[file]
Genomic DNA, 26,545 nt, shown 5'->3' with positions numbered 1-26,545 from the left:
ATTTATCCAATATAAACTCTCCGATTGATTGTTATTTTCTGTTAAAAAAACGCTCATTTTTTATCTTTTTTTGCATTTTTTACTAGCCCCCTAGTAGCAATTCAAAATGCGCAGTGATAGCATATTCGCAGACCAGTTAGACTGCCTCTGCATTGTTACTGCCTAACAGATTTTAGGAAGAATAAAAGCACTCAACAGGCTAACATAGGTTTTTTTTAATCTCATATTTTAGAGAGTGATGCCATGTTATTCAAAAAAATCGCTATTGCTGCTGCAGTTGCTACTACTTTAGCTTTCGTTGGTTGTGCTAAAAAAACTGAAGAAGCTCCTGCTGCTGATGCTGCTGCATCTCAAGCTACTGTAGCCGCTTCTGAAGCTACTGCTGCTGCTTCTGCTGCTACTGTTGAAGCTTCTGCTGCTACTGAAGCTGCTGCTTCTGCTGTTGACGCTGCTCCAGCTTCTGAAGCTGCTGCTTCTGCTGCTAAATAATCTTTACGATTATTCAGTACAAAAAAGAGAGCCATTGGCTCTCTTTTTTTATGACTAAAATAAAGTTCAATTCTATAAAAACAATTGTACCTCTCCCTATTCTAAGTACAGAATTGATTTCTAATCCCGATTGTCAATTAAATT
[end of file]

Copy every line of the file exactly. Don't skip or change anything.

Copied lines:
Genomic DNA, 26,545 nt, shown 5'->3' with positions numbered 1-26,545 from the left:
ATTTATCCAATATAAACTCTCCGATTGATTGTTATTTTCTGTTAAAAAAACGCTCATTTTTTATCTTTTTTTGCATTTTTTACTAGCCCCCTAGTAGCAATTCAAAATGCGCAGTGATAGCATATTCGCAGACCAGTTAGACTGCCTCTGCATTGTTACTGCCTAACAGATTTTAGGAAGAATAAAAGCACTCAACAGGCTAACATAGGTTTTTTTTAATCTCATATTTTAGAGAGTGATGCCATGTTATTCAAAAAAATCGCTATTGCTGCTGCAGTTGCTACTACTTTAGCTTTCGTTGGTTGTGCTAAAAAAACTGAAGAAGCTCCTGCTGCTGATGCTGCTGCATCTCAAGCTACTGTAGCCGCTTCTGAAGCTACTGCTGCTGCTTCTGCTGCTACTGTTGAAGCTTCTGCTGCTACTGAAGCTGCTGCTTCTGCTGTTGACGCTGCTCCAGCTTCTGAAGCTGCTGCTTCTGCTGCTAAATAATCTTTACGATTATTCAGTACAAAAAAGAGAGCCATTGGCTCTCTTTTTTTATGACTAAAATAAAGTTCAATTCTATAAAAACAATTGTACCTCTCCCTATTCTAAGTACAGAATTGATTTCTAATCCCGATTGTCAATTAAATT